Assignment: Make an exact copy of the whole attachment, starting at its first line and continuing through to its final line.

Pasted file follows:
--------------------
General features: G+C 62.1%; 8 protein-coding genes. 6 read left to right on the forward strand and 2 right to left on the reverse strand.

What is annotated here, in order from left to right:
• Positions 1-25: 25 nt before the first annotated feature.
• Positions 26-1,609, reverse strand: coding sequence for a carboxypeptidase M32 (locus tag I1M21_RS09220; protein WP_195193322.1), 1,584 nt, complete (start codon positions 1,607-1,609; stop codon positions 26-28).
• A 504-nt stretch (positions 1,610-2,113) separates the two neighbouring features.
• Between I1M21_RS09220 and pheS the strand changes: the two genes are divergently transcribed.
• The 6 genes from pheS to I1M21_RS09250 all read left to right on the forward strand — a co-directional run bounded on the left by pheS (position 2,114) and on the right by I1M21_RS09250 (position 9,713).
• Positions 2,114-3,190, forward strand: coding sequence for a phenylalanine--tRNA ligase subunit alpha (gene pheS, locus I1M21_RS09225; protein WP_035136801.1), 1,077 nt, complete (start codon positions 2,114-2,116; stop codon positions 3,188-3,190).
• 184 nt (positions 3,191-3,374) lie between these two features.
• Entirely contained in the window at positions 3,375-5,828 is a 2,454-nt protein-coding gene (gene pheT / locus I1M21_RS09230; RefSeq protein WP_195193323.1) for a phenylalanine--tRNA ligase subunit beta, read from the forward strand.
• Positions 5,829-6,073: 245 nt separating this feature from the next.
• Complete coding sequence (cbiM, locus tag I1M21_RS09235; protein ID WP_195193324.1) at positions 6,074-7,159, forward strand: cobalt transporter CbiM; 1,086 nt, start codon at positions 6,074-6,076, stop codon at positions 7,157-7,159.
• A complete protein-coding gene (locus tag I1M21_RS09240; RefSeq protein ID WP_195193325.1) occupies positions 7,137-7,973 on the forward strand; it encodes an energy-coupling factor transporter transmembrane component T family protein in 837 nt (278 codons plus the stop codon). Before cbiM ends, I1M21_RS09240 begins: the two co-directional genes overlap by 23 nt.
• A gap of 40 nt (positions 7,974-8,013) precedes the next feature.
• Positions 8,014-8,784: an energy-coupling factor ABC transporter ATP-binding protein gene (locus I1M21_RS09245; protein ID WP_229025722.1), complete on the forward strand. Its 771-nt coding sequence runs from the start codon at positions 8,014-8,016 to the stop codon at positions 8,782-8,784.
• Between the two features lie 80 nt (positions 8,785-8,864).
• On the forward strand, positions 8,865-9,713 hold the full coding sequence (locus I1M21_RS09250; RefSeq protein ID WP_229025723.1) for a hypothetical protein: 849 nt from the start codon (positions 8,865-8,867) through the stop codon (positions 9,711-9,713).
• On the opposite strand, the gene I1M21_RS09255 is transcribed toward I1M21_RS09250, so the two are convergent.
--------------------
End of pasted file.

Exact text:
General features: G+C 62.1%; 8 protein-coding genes. 6 read left to right on the forward strand and 2 right to left on the reverse strand.

What is annotated here, in order from left to right:
• Positions 1-25: 25 nt before the first annotated feature.
• Positions 26-1,609, reverse strand: coding sequence for a carboxypeptidase M32 (locus tag I1M21_RS09220; protein WP_195193322.1), 1,584 nt, complete (start codon positions 1,607-1,609; stop codon positions 26-28).
• A 504-nt stretch (positions 1,610-2,113) separates the two neighbouring features.
• Between I1M21_RS09220 and pheS the strand changes: the two genes are divergently transcribed.
• The 6 genes from pheS to I1M21_RS09250 all read left to right on the forward strand — a co-directional run bounded on the left by pheS (position 2,114) and on the right by I1M21_RS09250 (position 9,713).
• Positions 2,114-3,190, forward strand: coding sequence for a phenylalanine--tRNA ligase subunit alpha (gene pheS, locus I1M21_RS09225; protein WP_035136801.1), 1,077 nt, complete (start codon positions 2,114-2,116; stop codon positions 3,188-3,190).
• 184 nt (positions 3,191-3,374) lie between these two features.
• Entirely contained in the window at positions 3,375-5,828 is a 2,454-nt protein-coding gene (gene pheT / locus I1M21_RS09230; RefSeq protein WP_195193323.1) for a phenylalanine--tRNA ligase subunit beta, read from the forward strand.
• Positions 5,829-6,073: 245 nt separating this feature from the next.
• Complete coding sequence (cbiM, locus tag I1M21_RS09235; protein ID WP_195193324.1) at positions 6,074-7,159, forward strand: cobalt transporter CbiM; 1,086 nt, start codon at positions 6,074-6,076, stop codon at positions 7,157-7,159.
• A complete protein-coding gene (locus tag I1M21_RS09240; RefSeq protein ID WP_195193325.1) occupies positions 7,137-7,973 on the forward strand; it encodes an energy-coupling factor transporter transmembrane component T family protein in 837 nt (278 codons plus the stop codon). Before cbiM ends, I1M21_RS09240 begins: the two co-directional genes overlap by 23 nt.
• A gap of 40 nt (positions 7,974-8,013) precedes the next feature.
• Positions 8,014-8,784: an energy-coupling factor ABC transporter ATP-binding protein gene (locus I1M21_RS09245; protein ID WP_229025722.1), complete on the forward strand. Its 771-nt coding sequence runs from the start codon at positions 8,014-8,016 to the stop codon at positions 8,782-8,784.
• Between the two features lie 80 nt (positions 8,785-8,864).
• On the forward strand, positions 8,865-9,713 hold the full coding sequence (locus I1M21_RS09250; RefSeq protein ID WP_229025723.1) for a hypothetical protein: 849 nt from the start codon (positions 8,865-8,867) through the stop codon (positions 9,711-9,713).
• On the opposite strand, the gene I1M21_RS09255 is transcribed toward I1M21_RS09250, so the two are convergent.